frying up the red lentil patties

frying up the red lentil patties

Remove from heat and let it rest for about 10 to 15 minutes. Mix in lima beans, walnuts, nutritional yeast and oatmeal. Adjust flavors if needed. Add just enough cream of wheat to allow the lentil dough to be shaped. Mine needed approximately 2/3 of a cup.

If you are frying add a layer of oil to a frying pan, while oil heats up, shape patties to the size and thickness you like, coat with cream of wheat and fry them for about 3-4 minutes on each side. Transfer to a platter lined with paper towels to soak up oil excess. I fried 4 of them.

these red lentil croquettes just need a splash of olive oil to be ready for the oven

these red lentil croquettes just need a splash of olive oil to be ready for the oven

With the rest I shaped them into ping-pong size balls, drizzled them with olive oil and baked them in the oven at 450F for about 12 minutes.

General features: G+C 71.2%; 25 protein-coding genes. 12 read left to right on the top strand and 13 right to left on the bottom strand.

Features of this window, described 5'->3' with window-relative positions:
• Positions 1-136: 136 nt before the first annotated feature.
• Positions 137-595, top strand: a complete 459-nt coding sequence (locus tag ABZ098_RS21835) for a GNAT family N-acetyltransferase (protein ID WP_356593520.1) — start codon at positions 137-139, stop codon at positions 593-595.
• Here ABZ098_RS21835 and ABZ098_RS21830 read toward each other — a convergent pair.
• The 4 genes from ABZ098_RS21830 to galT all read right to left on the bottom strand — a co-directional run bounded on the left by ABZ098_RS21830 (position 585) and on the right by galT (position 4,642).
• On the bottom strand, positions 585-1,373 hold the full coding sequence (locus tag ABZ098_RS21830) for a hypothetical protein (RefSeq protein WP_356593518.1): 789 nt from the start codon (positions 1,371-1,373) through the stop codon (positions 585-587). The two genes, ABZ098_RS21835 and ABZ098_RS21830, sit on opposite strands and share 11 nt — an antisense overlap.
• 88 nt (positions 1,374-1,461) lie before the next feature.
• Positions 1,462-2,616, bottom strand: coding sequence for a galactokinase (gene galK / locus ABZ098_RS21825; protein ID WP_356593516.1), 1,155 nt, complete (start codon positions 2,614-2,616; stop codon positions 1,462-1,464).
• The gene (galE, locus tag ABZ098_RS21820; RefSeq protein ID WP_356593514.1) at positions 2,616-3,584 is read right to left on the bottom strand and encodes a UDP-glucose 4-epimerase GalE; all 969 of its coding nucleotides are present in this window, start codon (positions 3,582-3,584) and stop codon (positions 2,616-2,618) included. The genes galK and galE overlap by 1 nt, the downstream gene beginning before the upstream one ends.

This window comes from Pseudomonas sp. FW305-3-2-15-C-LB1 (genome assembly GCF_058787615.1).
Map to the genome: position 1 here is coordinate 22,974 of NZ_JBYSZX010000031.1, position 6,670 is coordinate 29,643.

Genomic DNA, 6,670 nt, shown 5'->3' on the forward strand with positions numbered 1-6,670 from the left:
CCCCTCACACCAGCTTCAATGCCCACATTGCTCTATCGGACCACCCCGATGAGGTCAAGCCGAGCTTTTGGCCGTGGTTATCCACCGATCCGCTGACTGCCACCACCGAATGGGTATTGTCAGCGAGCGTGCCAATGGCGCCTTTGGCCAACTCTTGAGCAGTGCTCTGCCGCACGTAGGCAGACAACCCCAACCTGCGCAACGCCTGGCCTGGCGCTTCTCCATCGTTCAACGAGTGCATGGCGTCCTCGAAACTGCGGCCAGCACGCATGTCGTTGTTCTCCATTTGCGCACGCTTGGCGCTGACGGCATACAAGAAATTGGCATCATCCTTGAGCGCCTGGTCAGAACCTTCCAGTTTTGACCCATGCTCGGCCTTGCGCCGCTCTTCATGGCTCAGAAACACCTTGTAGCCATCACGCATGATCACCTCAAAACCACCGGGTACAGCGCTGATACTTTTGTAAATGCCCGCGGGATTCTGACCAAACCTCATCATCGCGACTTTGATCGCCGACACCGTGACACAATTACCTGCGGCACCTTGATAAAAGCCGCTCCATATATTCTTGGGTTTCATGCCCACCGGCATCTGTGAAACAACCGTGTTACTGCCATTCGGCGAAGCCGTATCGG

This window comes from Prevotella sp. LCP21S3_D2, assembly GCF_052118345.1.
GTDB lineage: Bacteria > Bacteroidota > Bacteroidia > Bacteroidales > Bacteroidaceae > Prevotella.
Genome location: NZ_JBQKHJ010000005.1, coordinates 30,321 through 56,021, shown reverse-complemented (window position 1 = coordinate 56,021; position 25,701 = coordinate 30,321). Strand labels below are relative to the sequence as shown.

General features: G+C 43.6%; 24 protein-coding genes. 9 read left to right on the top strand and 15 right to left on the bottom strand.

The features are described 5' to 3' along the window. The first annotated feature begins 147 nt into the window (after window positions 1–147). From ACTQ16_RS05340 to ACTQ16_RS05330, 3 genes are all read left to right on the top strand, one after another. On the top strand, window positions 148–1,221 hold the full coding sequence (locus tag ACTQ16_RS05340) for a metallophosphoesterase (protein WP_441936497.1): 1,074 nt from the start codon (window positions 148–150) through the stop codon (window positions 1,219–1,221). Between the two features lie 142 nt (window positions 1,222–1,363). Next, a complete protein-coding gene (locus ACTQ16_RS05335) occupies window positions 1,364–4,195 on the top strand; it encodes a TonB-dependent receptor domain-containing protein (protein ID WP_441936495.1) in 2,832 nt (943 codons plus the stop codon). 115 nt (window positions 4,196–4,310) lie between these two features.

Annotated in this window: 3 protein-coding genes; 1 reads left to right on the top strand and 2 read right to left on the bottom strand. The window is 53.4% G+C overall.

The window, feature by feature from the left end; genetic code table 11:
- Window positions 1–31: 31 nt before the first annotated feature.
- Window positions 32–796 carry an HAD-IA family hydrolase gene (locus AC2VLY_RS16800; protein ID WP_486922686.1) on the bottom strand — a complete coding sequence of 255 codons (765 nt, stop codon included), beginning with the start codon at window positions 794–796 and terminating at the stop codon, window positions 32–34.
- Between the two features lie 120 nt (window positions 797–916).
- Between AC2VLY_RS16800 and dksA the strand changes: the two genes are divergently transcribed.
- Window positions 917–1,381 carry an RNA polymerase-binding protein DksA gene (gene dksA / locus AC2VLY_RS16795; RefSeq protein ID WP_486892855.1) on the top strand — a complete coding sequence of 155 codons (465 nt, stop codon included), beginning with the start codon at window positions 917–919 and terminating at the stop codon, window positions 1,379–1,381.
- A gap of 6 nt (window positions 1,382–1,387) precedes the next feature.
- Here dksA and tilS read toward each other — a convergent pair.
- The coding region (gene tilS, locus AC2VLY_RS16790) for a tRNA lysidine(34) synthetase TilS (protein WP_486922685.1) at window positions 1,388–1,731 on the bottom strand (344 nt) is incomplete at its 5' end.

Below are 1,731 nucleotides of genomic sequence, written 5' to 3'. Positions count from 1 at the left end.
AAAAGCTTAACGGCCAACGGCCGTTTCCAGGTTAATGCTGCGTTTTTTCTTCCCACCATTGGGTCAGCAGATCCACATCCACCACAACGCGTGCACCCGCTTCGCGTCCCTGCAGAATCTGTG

Serve with leafy salad.

{ 7 comments }

fava bean tempura

by Heguiberto on May 14, 2012

Since we were in rush to move to the new garden plot we weren’t able to wait for the fava beans that we planted back in November (in the old plot) to be completely ready. It takes a while for the pods to appear and then grow to a useful size. So we harvested what we could, mainly the pods growing at the bottom of plants. We were able to get a fair amount. Steven gave away some to his co-worker Ernestina. She’s my Facebook friend, so I know she sautéed them in butter, salt and garlic. Because the favas were super young you don’t need to remove the inner membrane that covers the flesh of the bean. I made some of ours exactly the same way except that I used olive oil instead of butter, added a bit of chili flakes and some cherry tomatoes for additional color. It made a great side dish.

fava bean tempura

fava bean tempura